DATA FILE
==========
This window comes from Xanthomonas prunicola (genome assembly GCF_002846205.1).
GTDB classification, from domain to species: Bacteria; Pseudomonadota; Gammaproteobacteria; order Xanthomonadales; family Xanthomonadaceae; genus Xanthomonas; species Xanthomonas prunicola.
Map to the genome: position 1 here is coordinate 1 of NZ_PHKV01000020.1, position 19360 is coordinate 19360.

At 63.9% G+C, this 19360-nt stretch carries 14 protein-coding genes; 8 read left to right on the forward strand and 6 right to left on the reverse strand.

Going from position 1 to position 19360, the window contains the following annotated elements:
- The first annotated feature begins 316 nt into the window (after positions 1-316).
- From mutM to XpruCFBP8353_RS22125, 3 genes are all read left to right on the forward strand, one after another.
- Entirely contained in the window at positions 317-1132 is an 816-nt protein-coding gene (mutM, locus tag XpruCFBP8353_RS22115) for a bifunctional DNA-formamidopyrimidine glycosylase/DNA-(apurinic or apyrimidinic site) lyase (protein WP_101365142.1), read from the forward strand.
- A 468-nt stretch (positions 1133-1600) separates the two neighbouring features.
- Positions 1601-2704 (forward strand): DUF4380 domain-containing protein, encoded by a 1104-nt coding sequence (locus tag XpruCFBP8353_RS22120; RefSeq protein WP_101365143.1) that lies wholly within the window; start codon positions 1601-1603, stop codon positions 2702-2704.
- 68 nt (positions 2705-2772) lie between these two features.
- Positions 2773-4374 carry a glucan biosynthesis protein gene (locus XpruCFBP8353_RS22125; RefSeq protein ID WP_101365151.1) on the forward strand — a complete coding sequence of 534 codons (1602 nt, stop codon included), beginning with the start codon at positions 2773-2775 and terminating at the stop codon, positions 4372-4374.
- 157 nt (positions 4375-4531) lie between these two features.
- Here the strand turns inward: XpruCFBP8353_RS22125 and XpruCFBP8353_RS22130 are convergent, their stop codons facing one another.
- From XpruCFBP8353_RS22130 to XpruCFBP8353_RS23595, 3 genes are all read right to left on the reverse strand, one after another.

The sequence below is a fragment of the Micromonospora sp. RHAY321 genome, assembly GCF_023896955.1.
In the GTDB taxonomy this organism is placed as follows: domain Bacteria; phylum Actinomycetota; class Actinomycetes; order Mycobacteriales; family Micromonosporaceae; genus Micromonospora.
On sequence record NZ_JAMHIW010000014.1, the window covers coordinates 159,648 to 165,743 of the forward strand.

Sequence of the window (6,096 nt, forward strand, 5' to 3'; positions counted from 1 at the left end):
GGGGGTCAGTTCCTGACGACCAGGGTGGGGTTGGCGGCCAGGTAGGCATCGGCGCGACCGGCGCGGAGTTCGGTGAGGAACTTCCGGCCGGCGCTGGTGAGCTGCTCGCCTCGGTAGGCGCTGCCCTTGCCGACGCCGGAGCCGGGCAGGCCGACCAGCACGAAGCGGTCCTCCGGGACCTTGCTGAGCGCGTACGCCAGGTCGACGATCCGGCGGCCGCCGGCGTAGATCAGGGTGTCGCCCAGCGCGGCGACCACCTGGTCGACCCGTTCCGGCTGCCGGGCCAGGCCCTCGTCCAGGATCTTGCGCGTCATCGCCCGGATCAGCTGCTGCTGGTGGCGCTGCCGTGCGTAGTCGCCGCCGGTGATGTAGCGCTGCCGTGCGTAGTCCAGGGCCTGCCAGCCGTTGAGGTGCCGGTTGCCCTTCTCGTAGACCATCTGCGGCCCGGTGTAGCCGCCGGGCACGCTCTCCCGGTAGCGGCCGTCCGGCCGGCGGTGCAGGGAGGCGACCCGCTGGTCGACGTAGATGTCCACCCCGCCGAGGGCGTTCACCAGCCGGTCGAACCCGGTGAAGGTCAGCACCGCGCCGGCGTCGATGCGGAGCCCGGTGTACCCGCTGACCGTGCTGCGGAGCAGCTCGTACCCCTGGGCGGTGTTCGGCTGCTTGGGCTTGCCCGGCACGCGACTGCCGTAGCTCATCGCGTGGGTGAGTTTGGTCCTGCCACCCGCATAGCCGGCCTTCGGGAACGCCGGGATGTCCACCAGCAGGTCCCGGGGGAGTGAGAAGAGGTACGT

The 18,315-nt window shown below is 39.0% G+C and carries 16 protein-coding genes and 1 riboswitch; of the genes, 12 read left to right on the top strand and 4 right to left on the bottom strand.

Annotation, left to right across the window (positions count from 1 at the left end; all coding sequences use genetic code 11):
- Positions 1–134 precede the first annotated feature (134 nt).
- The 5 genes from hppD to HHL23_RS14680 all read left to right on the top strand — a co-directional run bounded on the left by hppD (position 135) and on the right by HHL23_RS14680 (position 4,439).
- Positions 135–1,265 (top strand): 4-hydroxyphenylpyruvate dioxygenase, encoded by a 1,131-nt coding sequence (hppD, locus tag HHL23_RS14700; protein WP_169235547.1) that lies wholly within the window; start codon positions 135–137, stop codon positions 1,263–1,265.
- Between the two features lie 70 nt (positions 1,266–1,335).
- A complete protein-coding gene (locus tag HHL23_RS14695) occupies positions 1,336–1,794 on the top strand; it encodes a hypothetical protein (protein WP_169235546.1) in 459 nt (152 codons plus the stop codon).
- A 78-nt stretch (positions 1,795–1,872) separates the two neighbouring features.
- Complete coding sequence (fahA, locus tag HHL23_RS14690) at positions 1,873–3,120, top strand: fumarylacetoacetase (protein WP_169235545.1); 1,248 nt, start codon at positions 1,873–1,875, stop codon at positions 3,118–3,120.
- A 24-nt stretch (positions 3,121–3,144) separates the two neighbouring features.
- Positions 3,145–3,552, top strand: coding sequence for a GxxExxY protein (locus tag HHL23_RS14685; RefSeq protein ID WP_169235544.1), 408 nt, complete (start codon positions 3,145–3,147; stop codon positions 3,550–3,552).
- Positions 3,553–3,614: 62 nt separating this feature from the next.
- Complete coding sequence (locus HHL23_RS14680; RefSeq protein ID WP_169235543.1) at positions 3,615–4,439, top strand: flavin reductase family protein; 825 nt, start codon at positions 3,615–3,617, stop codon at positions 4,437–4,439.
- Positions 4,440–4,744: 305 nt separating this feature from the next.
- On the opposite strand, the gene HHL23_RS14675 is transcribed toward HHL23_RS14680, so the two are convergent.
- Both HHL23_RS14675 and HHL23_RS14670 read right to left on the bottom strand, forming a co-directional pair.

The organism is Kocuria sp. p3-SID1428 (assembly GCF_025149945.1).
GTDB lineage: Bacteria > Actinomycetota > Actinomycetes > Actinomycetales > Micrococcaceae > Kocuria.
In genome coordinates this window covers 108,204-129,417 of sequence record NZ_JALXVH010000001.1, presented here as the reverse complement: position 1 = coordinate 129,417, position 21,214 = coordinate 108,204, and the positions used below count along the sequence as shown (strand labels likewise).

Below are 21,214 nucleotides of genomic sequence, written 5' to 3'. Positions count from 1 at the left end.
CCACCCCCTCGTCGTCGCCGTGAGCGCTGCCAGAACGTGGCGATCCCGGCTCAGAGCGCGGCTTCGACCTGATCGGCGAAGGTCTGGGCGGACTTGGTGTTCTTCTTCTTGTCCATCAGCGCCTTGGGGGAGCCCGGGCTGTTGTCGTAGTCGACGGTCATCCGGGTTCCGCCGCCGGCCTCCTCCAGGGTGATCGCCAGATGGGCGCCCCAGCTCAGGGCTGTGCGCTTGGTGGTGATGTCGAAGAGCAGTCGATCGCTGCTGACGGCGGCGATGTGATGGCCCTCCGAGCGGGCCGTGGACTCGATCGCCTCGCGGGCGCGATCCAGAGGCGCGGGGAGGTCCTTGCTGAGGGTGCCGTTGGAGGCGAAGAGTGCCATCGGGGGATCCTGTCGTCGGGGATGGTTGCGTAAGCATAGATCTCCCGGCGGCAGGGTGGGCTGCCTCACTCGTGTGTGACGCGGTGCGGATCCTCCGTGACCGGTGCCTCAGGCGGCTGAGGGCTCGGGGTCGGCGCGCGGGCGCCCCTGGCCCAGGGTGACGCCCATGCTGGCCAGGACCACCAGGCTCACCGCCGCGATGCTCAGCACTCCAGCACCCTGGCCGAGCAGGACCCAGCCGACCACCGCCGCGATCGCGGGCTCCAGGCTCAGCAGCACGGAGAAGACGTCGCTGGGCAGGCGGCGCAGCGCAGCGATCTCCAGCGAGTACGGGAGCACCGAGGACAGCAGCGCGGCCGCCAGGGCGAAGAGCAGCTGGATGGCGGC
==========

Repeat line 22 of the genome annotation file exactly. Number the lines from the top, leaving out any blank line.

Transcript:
Annotation, left to right across the window (positions count from 1 at the left end; all coding sequences use genetic code 11):